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Reducing Respiratory Disease

Published: 29th Oct 2014

Jill Joyce addresses the importance of using respiratory protection.

Worldwide, hundreds of millions of people suffer from preventable chronic respiratory diseases. These account for four million deaths annually. Preventable chronic respiratory diseases not only adversely affect the quality of life for individuals, but cause economic burdens on their families and communities as well as society.

A lack of data about chronic respiratory diseases means that the impact on health services and society is not recognised, and it is viewed as a low priority on public health agendas with the official focus being communicable diseases and injuries.

Reducing respiratory disease is a priority for the Middle East and Africa. The latest figures from the World Health Organization (WHO) indicate that in the Middle East alone there were more than 400,000 deaths from respiratory infection. Within these, 160,000 deaths were associated with chronic obstructive pulmonary disorder (COPD) and asthma, and 25,000 attributed to cancers.

Some of these respiratory problems are brought about by environmental factors; for example, in the desert area of the Middle East there are extreme temperature changes, which can worsen chronic lung diseases such as asthma. Local poor lifestyle choices, such as smoking water pipes or cigarettes can also be a factor.

In sub-Saharan Africa there is little information available regarding the prevalence and fatalities due to chronic respiratory disease. South Africa, however, does have guidelines for asthma and chronic obstructive pulmonary disease (COPD). Miners have long been known to suffer from pneumoconiosis, but COPD caused by occupational exposure is also an issue in developing countries, where some technologies now obsolete in industrialised countries are still used. Silicosis is also a serious occupational disease among gold and platinum miners in South Africa, whereas diamond miners are at risk of developing asbestos-related diseases due to the composition of the rock.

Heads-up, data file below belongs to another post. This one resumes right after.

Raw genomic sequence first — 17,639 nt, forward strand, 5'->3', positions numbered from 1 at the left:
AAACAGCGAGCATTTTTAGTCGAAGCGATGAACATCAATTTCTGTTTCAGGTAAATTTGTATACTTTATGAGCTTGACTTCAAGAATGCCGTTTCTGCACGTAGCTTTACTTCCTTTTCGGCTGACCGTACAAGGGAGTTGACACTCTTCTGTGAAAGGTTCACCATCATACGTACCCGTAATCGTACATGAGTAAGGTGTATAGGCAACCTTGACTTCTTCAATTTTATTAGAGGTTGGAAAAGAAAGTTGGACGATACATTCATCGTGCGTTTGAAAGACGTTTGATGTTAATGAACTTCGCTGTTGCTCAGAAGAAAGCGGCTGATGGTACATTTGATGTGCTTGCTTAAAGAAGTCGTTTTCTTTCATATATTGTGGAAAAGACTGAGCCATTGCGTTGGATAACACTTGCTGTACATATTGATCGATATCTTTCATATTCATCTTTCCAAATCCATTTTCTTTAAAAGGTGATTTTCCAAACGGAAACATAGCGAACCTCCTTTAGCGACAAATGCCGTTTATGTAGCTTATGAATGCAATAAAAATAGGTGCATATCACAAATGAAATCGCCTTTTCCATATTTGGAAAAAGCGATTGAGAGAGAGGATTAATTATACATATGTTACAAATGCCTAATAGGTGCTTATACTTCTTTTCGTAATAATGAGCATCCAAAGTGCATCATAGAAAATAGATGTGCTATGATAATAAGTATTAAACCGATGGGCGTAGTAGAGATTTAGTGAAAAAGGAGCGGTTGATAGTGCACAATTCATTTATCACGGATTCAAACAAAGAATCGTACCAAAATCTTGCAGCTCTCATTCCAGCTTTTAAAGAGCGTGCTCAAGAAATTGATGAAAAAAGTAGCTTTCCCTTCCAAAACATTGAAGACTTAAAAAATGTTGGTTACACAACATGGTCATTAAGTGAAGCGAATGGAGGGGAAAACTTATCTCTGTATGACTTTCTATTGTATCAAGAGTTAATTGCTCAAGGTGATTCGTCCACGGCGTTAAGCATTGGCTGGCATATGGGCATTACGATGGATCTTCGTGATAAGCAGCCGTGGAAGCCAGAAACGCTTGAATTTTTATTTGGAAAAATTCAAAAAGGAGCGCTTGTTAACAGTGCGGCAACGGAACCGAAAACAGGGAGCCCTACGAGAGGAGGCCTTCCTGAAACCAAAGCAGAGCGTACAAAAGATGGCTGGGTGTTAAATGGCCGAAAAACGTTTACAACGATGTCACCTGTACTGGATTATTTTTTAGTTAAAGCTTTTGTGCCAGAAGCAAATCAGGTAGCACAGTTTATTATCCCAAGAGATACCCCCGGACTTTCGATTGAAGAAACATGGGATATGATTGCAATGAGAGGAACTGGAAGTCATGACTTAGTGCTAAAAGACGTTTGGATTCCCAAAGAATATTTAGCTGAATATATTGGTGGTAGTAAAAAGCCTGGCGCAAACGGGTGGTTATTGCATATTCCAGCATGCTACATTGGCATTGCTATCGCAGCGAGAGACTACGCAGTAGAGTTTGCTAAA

Respiratory disease is termed a ‘long latency disease’. This means that it may take a long time to appear after exposure to the contaminants in the workplace that cause it.

Airborne contaminants can include:

• Solids - dust, powder and fibres

• Gases and vapours - usually resulting from a chemical process

• Mists and aerosols - finely dispersed liquids

• Fumes

Some contaminants can trigger an allergic reaction in the respiratory system. Asbestos fibres cause illness by becoming embedded in the lungs. The fibres cause scarring of lung tissue and can reduce the effectiveness of the lungs. In some cases, this can result in cancer.

Respiratory illnesses may be chronic, with long-term discomfort and the effects made worse by repeated and prolonged exposure over a working life. Respiratory failure can also be acute, however, where workers die within a short time of being exposed to a respiratory irritant or poison. This can occur when exposure to isocyanates occurs, for example, when spraying paint.

The workplace is one area where the practical step of introducing a respiratory protection programme can be taken to fight respiratory disease, and reduce the human suffering and cost to companies and society.

Defining RPE

RPE is a type of personal protective equipment (PPE), designed to protect the wearer against inhaling hazardous substances in the workplace. It is divided into two main types: respirators, which use filters to remove contaminants in the workplace air, but are never used where there are low oxygen levels; and breathing apparatus (BA), which needs a supply of air from a clean source such as an air cylinder or air compressor. BA may be used in situations with reduced oxygen levels.

Both types are available with a range of face pieces, including masks, hoods, helmets and visors. Masks are tight fitting face pieces that rely on having a good seal with the wearer’s face. Hoods, helmets and visors are loose fitting face pieces. They are suitable for those who wear glasses, have facial hair or facial markings such as deep scars in the face seal region. These face pieces rely on an adequate flow of clean air being delivered to them to prevent contaminant leaking in. They are only used on fan-powered respirators and air-fed breathing apparatus.

Actions before RPE

Before relying on RPE, it’s important to think about how contaminants can be eliminated or reduced. You need to consider the following five controls as a hierarchy.

Elimination and substitution